As I was going through my reading notes for this book, I noticed that I hadn’t used some of the earlier quotes I had taken down. Re-reading them, I thought it might be nice to let them have a post of their own. At least one strikes a chord (humorously) with me as a mother, so I couldn’t let it pass.
Commenting very early on in the book regarding his expulsion from Pencey Prep, the cynical-wise child looks right through the system and sees it for what it can be.
They give guys the ax quite frequently at Pencey. It has a very good academic rating, Pencey. It really does.
The theme of “phoney” things flows throughout the book – especially easily seen in Holden’s distaste for films.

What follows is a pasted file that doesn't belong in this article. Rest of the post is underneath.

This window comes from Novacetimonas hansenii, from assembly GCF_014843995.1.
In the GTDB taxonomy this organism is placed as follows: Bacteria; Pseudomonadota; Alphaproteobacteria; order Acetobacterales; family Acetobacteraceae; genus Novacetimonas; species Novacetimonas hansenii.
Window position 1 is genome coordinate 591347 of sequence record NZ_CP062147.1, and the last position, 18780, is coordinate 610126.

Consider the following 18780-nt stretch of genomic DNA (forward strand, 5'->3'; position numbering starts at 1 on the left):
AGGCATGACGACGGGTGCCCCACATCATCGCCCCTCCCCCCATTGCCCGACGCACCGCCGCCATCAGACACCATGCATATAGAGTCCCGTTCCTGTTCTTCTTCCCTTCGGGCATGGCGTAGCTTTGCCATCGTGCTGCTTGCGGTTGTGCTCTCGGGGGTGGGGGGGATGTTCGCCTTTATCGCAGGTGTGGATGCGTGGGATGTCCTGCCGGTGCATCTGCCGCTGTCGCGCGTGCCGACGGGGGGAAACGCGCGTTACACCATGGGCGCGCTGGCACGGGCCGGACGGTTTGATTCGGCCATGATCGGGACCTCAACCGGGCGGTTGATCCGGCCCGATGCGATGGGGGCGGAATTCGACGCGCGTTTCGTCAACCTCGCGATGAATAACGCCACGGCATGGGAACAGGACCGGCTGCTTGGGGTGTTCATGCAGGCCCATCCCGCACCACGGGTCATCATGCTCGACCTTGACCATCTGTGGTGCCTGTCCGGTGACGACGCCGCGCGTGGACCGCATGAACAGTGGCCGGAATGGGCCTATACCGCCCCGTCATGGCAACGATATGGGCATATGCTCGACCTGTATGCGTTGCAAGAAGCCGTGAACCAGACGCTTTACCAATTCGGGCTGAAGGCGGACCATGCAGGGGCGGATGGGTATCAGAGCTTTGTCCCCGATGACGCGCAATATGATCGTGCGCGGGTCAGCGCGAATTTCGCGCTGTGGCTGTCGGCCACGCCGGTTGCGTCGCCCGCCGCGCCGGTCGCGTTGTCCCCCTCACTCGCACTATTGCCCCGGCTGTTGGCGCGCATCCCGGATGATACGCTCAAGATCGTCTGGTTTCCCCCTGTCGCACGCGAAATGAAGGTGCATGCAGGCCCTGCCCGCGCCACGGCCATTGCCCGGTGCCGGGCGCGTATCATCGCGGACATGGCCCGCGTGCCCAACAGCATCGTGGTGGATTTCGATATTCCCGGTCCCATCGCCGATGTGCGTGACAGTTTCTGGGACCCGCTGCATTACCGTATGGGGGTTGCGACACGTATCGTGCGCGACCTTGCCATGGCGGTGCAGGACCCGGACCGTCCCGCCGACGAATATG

And yet he seems so naive, with this question about the ducks in Central Park bothering him throughout the book.
I was wondering where the ducks went when the lagoon got all icy and frozen over. I wondered if some guy came in a truck and took them away to a zoo or something. Or if they just flew away.
Not forgetting his humorous yet cutting observations; when Holden leaves his school he takes the train to New York and on that late night train ride he meets the mother of one of his classmates. A not so nice classmate at that. Holden spins great tales of how this classmate is wonderful and well liked, and all. He can see that the boy’s mother wants this to be true, but still he makes this observation of her.
She looked like she might have a pretty damn good idea what a bastard she was the mother of. But you can’t always tell – with somebody’s mother, I mean. Mothers are all slightly insane.
I couldn’t let that one pass. It’s quite an astute observation and very teenager. And some days, in this household, I would concur with his parting statement.